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Newgate Distribution Center dedicated

January 13, 1999

Newgate Distribution centerBy KERRY LYNN FRALEY / Staff Writer

photo: KEVIN G. GILBERT / staff photographer

HALFWAY - The new 360,000-square-foot Newgate Distribution Center on Hopewell Road will give the county an advantage in attracting distribution jobs, local leaders said Tuesday at a ribbon-cutting ceremony for the project.

More than half of the United States can be reached overnight by truck from the cavernous building, completed in the fall, said Donald M. Bowman, whose development company built it.

But the distribution center, slated to grow to more than 1.2 million square feet as demand warrants, will cultivate not only jobs at the companies that move there but also jobs at businesses drawn to the area by those companies, Bowman said.


It may already have saved hundreds of local manufacturing jobs, according to its lone tenant, CertainTeed Corp., which makes vinyl siding and windows at its plant in Williamsport.

The company took over 130,000 square feet in mid-November to create a distribution center handling all of its window operations, said Ben McIntosh, who as materials manager is responsible for all distribution for the Valley Forge, Pa.-based company.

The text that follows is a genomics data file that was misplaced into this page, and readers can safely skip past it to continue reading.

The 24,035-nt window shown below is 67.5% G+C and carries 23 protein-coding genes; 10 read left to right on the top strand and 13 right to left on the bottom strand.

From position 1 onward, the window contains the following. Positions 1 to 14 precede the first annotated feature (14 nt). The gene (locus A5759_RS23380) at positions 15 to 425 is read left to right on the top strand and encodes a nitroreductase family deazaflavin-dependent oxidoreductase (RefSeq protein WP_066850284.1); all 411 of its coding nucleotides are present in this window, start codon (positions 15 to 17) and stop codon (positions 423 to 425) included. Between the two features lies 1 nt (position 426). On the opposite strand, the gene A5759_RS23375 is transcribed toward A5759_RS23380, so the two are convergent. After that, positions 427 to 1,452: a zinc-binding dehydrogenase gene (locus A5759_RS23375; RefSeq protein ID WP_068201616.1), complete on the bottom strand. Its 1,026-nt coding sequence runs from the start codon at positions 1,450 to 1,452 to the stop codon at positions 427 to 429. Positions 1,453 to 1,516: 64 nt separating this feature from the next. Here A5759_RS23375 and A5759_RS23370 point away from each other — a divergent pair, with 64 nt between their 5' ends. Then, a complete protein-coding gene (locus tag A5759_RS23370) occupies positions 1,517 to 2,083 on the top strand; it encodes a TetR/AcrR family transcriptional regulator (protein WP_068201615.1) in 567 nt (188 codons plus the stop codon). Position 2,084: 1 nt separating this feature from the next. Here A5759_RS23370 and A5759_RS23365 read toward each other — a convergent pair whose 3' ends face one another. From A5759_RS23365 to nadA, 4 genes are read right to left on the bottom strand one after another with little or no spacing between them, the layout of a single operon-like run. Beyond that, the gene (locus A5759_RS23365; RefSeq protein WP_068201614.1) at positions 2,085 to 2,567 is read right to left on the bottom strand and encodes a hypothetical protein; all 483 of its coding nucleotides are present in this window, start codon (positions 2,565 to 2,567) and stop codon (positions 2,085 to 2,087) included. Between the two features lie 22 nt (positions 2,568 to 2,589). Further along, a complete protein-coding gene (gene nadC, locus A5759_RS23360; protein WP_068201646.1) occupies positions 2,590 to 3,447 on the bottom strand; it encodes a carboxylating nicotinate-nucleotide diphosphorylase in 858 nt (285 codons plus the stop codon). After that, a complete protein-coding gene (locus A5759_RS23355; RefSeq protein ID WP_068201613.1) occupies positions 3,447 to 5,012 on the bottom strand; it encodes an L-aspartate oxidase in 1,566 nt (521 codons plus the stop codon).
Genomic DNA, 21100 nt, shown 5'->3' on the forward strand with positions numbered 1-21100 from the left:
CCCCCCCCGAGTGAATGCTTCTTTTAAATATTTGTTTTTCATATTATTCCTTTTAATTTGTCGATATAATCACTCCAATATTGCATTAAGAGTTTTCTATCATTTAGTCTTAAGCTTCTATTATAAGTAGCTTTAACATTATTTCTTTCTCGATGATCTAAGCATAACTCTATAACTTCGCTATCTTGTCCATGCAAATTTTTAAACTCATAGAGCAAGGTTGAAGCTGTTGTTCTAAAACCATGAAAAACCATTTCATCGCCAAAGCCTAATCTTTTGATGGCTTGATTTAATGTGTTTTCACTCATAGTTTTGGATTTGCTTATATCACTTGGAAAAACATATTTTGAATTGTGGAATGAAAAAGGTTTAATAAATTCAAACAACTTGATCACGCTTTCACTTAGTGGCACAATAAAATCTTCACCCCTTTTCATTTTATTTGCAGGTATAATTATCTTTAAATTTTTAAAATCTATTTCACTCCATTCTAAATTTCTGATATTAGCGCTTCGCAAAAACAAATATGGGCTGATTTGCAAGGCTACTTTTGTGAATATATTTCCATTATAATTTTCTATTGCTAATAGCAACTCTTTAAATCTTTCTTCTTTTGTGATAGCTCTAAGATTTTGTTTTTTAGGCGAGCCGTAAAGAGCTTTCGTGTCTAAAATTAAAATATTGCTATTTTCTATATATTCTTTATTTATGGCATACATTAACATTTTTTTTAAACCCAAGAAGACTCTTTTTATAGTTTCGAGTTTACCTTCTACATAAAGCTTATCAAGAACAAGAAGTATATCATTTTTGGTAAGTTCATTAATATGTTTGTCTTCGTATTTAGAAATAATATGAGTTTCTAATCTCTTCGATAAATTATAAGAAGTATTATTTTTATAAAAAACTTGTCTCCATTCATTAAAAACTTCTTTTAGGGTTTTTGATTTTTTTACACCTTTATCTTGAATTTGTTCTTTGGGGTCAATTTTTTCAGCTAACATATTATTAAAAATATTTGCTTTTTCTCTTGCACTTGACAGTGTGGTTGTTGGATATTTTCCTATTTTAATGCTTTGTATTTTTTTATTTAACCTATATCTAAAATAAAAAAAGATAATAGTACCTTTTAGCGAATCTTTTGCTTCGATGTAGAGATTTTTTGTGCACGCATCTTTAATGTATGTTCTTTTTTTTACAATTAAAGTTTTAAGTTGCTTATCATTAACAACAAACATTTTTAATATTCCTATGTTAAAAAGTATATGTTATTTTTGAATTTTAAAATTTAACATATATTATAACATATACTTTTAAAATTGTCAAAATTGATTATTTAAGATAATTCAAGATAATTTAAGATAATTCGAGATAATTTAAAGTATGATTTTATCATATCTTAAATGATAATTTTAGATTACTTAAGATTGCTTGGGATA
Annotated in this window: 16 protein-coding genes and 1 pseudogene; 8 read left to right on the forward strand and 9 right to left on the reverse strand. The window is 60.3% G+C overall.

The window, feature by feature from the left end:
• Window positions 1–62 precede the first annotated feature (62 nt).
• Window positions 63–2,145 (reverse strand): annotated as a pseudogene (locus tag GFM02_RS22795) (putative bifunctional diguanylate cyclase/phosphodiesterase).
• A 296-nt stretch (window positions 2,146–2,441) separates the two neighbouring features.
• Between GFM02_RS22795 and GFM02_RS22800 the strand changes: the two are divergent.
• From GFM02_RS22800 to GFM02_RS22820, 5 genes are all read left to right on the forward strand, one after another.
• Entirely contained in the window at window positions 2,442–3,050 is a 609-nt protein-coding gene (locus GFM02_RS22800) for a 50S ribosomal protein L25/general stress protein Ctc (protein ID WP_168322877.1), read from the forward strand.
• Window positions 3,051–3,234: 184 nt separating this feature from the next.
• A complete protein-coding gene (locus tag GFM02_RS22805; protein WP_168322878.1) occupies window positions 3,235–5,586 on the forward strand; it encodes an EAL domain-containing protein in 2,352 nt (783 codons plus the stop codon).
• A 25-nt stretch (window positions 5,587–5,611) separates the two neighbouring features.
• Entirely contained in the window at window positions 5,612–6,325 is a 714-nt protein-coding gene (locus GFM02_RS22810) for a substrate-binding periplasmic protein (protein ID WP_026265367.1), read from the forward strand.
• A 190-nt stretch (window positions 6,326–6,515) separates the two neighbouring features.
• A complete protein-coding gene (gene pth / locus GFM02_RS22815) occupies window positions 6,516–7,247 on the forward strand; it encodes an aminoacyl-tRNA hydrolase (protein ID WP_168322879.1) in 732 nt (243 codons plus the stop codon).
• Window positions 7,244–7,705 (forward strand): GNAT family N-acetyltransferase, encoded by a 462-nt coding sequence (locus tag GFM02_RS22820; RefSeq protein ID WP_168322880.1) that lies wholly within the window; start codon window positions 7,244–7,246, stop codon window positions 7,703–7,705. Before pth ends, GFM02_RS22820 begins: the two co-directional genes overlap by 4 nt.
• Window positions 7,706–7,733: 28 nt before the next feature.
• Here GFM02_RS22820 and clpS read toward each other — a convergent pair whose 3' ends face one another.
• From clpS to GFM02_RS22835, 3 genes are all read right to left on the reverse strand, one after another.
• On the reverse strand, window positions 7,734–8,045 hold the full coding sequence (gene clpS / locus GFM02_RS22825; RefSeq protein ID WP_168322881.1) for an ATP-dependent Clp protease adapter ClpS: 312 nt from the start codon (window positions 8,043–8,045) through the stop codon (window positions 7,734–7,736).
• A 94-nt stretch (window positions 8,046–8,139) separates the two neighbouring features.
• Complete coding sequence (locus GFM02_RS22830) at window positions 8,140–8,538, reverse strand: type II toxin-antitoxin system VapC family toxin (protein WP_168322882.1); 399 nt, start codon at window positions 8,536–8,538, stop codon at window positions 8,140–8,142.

Operations at CertainTeed Corp.'s plant, which is across the street from Bowman's trucking company, D.M. Bowman Inc., have grown by close to 20 percent a year for the past three years, McIntosh said.

If not for Bowman Development Corp.'s $10 million building, the company would have been faced with building its own distribution center or, if the cost were lower, considering moving, he said.

"Because this building became available, we were able to keep this operation in Maryland," McIntosh said.

More than 100 people gathered in an open area next to CertainTeed's space for the short ribbon-cutting ceremony.

It included comments by Bowman, Washington County Commissioners President Gregory I. Snook, U.S. Rep. Roscoe Bartlett, R-Md., and Merle S. Elliott, president of the Hagerstown/Washington County Industrial Foundation.

The new distribution center fits with the county's plan to create a good business mix, said Snook, pointing to the center's manufacturing neighbors Phillips Driscopipe and Purina Mills Inc.

The facility not only will create jobs here but also will make it possible for other organizations to locate nearby, said Bartlett, who praised local and state government support for the project and Bowman personally.

He said Bowman, who started his business empire with one truck he drove himself, epitomizes the American dream.

Bowman said he sometimes refers to the privately funded distribution center as "incubator space" to help bring companies into the county.

There are plans for a second building, to be built once the first building is filled or there's a commitment on the new space, he said.

"We're very optimistic. We're talking to quite a few people," Bowman said.

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